Although not included in the above table, SPS wear resistant coatings appear promising to investigate for brake disc application owing to their potential of utilizing the advantages of sub-micron and nanometric powder particles. The encouraging results obtained by SPS wear resistant coatings have already been highlighted in Section 2.2.5 and further investigations on the same front also demonstrate the ability of this process to produce superior wear resistant coatings [188].

3.2. Carbides

Hard metal carbides such as tungsten carbide (WC) and chromium carbide (Cr3C2) bonded with pure metal or mixture of metals consisting of cobalt (Co), nickel (Ni), chromium (Cr), iron (Fe) are one of the most frequently used cermets for producing highly wear resistant coatings by high velocity thermal spray processes [189,190,191]. These cermets, also referred to as cemented carbides, have an optimum blend of hardness, toughness, and ductility which makes them attractive for applications that demand materials having high wear and corrosion resistance [192]. Currently, high velocity thermal spray processes of HVOF and HVAF are acknowledged to be the most appropriate processes for spraying cemented carbides. The lower oxide content in deposited coatings due to low process temperatures and short residence times due to supersonic gas stream results in good cohesion and adhesion along with reduced porosity and low decarburization [193,194]. The carbide dissolution can be reduced significantly by using HVAF which has an even lower process temperature than HVOF [138].
Several studies on sliding wear and thermal properties of HVOF sprayed carbide coatings on brake discs have been carried out in the past. Among the hard metal carbides, WC-12Co, WC-10Co-4Cr and 75Cr3C2-25NiCr have been the most popular for realizing highly wear resistant coatings. The most notable efforts involving carbide coatings on brake discs using HVOF technique has been previously discussed in Section 2.2.2. Table 4 below summarizes the various studies reported on carbide coatings on cast-iron brake discs.
Apart from these studies on brake discs, such hard metal HVOF carbide coatings have also been used extensively in other industrial applications to study their wear and corrosion resistance. Du et al. [195] compared the wear rate of plasma sprayed WC-12Co coating on GCI substrates using a lubricated ball on disc tribometer. They found that, although the CoF of the coating was similar to bare GCI substrate, volume loss in case of bare GCI was six times higher than that with plasma sprayed coating. Several comparative studies on tribological properties of thermally sprayed carbide coatings have also been carried out in the past using HVOF and/or HVAF [106,110,111,137,146,196]. From these studies, the carbide-based HVAF coatings have proven to be superior than HVOF in terms of their wear resistance and the ability to retain the feedstock carbide grains. The results of various HVAF tribological coatings reported in Section 2.2.4 have shown extremely promising results in different wear tests and therefore make a strong case to be explored specifically for brake disc application.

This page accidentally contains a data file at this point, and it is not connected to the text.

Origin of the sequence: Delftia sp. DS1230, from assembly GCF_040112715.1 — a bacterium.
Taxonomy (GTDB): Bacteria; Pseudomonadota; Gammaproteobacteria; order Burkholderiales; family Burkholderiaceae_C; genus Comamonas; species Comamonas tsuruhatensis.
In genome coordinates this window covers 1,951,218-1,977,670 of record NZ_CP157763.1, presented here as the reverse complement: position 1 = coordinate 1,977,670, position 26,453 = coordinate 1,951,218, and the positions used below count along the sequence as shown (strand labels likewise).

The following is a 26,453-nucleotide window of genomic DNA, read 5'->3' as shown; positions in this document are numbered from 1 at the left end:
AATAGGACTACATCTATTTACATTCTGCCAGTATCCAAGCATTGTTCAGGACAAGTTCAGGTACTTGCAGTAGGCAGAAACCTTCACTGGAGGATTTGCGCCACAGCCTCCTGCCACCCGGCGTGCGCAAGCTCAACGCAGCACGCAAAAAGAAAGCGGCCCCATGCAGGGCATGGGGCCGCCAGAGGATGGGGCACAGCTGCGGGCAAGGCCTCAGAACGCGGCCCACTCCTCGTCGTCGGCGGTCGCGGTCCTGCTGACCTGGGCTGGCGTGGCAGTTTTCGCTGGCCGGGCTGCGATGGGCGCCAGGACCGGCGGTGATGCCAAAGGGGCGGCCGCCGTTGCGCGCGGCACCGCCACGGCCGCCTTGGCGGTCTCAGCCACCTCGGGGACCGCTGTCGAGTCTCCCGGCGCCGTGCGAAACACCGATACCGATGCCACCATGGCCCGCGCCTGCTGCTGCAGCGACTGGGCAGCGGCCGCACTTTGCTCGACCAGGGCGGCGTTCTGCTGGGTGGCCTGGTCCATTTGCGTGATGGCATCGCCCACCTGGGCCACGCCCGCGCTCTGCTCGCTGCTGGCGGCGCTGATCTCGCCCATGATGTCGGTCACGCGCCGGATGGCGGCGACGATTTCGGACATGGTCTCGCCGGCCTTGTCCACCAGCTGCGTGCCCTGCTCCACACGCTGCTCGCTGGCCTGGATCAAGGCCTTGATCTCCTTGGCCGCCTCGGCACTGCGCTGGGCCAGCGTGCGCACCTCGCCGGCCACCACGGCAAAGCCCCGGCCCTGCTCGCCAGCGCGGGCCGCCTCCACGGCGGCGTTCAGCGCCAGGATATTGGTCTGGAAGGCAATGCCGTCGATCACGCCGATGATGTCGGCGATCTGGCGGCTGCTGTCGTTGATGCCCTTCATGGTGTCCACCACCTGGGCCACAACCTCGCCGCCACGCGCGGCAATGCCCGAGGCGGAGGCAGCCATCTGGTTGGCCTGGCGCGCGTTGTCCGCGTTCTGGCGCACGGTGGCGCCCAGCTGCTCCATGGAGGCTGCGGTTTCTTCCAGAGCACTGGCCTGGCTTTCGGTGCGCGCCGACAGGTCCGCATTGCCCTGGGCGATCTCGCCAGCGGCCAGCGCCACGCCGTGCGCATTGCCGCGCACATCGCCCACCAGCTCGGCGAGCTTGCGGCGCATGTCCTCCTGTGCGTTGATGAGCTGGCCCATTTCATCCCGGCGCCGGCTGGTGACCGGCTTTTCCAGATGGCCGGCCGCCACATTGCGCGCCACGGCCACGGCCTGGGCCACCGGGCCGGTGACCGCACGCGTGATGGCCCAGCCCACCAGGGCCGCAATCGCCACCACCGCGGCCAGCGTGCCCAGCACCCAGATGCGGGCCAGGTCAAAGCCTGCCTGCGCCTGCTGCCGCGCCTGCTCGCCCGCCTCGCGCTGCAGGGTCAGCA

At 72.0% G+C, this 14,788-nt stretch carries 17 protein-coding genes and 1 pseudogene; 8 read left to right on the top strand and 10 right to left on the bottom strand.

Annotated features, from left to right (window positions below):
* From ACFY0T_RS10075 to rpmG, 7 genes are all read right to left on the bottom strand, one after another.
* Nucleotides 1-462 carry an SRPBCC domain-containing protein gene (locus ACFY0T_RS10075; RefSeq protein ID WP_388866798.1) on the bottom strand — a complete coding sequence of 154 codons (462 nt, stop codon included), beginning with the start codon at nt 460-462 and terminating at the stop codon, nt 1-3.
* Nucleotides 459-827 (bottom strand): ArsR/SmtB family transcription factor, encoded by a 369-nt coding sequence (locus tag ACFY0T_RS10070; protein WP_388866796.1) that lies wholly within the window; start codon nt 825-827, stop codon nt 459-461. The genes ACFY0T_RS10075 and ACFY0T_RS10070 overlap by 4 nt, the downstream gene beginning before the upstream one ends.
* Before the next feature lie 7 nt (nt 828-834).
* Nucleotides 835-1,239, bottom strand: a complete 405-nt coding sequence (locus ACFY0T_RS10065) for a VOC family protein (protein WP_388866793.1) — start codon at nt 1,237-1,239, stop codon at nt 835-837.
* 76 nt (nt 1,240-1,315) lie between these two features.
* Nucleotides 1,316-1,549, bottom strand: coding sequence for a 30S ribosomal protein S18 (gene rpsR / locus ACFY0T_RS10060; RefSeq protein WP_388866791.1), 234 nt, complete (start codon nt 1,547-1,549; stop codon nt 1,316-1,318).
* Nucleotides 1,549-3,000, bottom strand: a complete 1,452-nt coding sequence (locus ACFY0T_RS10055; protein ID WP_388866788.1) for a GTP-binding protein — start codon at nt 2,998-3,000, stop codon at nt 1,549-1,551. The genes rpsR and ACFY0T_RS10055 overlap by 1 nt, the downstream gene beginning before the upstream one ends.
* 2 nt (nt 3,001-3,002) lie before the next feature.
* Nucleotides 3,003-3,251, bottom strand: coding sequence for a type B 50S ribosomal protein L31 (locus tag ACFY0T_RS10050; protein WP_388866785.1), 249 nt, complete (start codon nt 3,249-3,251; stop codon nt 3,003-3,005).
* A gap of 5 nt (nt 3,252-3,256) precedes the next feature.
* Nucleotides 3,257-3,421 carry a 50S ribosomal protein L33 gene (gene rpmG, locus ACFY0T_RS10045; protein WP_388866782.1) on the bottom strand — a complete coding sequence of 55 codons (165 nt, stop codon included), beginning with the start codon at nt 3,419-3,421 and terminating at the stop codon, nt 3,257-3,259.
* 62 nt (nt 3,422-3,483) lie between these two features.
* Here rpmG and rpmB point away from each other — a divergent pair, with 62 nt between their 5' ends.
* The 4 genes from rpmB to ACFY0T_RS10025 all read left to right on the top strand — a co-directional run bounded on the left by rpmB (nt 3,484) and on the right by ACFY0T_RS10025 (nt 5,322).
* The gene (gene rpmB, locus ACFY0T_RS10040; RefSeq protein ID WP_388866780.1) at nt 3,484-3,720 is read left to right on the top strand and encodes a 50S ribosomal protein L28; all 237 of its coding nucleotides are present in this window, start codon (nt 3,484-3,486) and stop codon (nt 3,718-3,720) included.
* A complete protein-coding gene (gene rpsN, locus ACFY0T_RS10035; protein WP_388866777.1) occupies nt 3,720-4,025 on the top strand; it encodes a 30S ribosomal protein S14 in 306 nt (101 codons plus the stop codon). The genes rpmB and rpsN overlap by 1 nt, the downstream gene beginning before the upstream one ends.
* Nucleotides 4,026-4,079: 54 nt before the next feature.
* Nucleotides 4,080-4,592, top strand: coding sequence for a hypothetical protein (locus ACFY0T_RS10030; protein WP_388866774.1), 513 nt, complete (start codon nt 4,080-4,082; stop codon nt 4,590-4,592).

3.3. Alternative Materials

Over the last decade, the prices of Ni and Co have increased dramatically and forced the thermal spray community to evaluate alternative materials for wear-resistance applications [197,198]. Moreover, metals and/or compounds of metals like Ni, Co, hexavalent Cr, and specifically WC-Co-based powders have been identified as human carcinogens by the International Agency for Research on Cancer and by the U.S. Department of Health and Human Services [199], especially in inhalable form [200]. There is also a risk of fine wear debris being released when these materials are used in the form of a coating. This has further motivated the search for economical and environmentally sustainable alternative materials that are either free of the above elements or at least reduce their content.
Preliminary studies on economically more appealing stellite alloy coatings or self fluxing Ni-Cr-B-Si alloy coatings with a Fe matrix have shown promising results [112,201]. Moreover, recent work on tribological properties of a novel coating sprayed using Fe-V-Cr-C alloy system with HVOF and HVAF have shown that these coatings yield results comparable with stellites and Ni-Cr-B-Si alloys [113,202]. Hence, Fe-based coatings are a promising alternative to Ni/Co-based coatings due to their lower toxicity as well as lower cost. Another alternative material, WC-FeCrAl, termed as a “green carbide” due to the Fe-based matrix replacing Ni and/or Co as the binder, is also a potential replacement for WC-Ni/Co carbide powders. Bolelli et al. [203] studied the sliding wear resistance of WC-FeCrAl coatings sprayed by HVOF and the results showed its sliding wear performance to be comparable to WC-Co-Cr coating. A comparative study of HVOF and HVAF sprayed WC-FeCrAl coatings was also carried out by Bolelli et al. [204] where both the coatings showed very similar wear rates at room temperature and at 400 °C. In another study conducted by Brezinová et al. [205], HVOF sprayed WC-FeCrAl coatings showed excellent erosive and abrasive wear resistance as well as good corrosion resistance.